For example, Twitter grammar bot @CapsCop finds messages in all caps and sends messages like, “The caps lock key is not cruise control for cool.” The technology couldn't be simpler. Programmers simply have to write a code that searches for a specific string of characters and the offending user is shot a snarky message like, “Wow, look at how much cooler you are for tweeting in caps!” Zing!
Started by Buzzfeed reporter Andrew Kaczynski, Twitter grammar bot @YourInAmerica specifically targets tweets that contain the phrase “your in America” with the reply “I think you mean ‘you’re’ in America.’ That’s embarrassing.” @StealthMountain tweets “I think you mean ‘sneak peek’” to users who type “sneak peak.” @YourorYoure messages users with a simple “[Wrong!]” when they confuse the possessive adjective "your" with the contraction "you're."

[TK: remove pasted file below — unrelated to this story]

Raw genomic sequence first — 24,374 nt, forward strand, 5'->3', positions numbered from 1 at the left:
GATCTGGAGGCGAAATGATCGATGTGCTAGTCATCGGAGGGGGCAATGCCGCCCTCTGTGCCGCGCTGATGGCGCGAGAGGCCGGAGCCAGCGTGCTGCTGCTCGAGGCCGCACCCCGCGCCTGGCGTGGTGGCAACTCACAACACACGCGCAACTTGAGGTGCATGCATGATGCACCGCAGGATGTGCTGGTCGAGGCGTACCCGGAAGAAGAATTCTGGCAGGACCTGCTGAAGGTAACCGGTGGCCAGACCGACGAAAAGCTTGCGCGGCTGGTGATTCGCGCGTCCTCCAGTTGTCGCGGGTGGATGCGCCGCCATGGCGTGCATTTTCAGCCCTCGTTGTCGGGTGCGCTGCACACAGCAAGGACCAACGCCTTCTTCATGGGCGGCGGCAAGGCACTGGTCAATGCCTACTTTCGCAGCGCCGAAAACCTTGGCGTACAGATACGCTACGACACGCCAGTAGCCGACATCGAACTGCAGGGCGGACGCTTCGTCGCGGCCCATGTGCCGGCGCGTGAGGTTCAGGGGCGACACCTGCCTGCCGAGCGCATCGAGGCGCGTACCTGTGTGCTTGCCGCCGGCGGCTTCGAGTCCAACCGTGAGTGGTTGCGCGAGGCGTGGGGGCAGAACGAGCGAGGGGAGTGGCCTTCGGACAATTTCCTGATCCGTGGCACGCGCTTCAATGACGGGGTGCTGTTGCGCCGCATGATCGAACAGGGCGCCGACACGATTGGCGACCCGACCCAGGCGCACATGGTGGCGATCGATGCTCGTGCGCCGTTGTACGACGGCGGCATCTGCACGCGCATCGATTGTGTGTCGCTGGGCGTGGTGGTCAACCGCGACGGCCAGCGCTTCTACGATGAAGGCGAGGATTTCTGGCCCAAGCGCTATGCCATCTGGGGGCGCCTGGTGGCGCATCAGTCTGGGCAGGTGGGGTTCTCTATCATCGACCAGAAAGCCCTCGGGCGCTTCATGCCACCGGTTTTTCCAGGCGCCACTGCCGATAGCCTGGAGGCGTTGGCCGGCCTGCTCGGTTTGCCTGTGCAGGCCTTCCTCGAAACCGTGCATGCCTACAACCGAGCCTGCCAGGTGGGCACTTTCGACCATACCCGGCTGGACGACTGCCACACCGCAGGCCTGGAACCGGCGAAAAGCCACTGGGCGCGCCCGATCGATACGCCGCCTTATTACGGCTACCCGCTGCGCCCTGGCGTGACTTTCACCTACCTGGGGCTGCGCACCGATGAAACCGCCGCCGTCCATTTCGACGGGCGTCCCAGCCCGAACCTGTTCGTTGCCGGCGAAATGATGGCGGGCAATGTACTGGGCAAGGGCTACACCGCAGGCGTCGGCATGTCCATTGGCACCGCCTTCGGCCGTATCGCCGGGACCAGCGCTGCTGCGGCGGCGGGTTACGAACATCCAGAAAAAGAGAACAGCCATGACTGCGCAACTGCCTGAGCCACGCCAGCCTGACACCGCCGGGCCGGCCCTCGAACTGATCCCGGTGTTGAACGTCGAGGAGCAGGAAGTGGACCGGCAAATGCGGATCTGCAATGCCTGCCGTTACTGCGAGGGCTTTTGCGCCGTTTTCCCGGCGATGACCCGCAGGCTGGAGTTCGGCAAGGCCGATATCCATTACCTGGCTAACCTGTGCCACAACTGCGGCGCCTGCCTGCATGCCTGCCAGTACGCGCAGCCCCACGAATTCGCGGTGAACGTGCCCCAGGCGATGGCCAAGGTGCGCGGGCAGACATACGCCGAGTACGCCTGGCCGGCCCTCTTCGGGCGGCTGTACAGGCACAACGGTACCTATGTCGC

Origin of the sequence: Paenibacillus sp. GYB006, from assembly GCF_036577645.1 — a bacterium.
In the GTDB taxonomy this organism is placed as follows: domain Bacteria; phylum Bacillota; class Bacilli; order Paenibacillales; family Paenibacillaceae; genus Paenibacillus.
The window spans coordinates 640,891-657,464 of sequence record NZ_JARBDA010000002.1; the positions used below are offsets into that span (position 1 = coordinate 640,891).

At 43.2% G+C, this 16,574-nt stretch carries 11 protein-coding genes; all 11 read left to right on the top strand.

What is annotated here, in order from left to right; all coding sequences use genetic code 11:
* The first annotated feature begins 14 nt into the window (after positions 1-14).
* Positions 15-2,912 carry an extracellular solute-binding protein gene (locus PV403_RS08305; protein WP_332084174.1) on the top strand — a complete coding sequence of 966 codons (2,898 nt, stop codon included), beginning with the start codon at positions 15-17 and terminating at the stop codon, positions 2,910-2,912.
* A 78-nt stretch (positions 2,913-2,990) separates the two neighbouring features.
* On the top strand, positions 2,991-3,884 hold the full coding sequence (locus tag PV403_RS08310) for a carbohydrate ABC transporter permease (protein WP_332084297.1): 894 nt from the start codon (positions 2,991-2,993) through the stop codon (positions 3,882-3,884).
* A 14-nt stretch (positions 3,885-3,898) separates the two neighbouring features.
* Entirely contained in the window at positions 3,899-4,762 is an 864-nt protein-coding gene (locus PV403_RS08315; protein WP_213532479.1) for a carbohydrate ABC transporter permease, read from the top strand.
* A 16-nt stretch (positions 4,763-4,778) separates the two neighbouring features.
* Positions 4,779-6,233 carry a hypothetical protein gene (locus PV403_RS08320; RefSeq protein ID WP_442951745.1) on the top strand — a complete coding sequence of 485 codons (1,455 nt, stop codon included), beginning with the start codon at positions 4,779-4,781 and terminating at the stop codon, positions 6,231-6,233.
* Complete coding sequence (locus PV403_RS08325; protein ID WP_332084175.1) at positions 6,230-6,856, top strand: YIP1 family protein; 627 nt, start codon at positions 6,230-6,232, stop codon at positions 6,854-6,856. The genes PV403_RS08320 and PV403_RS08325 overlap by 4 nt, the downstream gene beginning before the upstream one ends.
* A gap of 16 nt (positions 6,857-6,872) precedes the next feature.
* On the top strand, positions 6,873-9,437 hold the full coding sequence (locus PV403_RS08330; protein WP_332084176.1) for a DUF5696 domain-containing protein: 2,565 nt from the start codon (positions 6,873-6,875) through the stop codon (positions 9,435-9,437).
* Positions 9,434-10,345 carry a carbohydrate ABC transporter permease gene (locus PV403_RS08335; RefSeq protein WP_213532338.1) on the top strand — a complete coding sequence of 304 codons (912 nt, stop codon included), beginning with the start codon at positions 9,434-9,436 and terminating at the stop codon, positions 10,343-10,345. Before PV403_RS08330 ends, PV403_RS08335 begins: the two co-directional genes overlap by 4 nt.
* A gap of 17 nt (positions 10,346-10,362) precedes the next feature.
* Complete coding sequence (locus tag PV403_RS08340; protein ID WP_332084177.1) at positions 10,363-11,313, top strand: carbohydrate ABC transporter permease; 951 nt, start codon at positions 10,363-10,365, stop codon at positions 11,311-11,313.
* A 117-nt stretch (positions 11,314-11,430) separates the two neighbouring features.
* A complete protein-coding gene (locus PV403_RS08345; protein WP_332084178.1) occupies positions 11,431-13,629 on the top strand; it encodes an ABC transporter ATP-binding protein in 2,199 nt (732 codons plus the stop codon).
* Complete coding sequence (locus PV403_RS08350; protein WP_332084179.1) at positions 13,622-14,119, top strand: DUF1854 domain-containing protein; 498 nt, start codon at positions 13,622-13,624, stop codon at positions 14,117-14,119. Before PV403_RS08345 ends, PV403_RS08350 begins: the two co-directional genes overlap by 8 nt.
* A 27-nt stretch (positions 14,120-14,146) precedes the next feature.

Is the world of tweets and texts changing the English language for the worst? Experts say no. Rather, like headlines and shorthand, “tweet speak” is a variant of English that follows its own set of rules and serves a specific purpose. So, kids, keep on doing what your doing...wait, what you're doing. (Washington Post)
Image: Courtesy of Twitter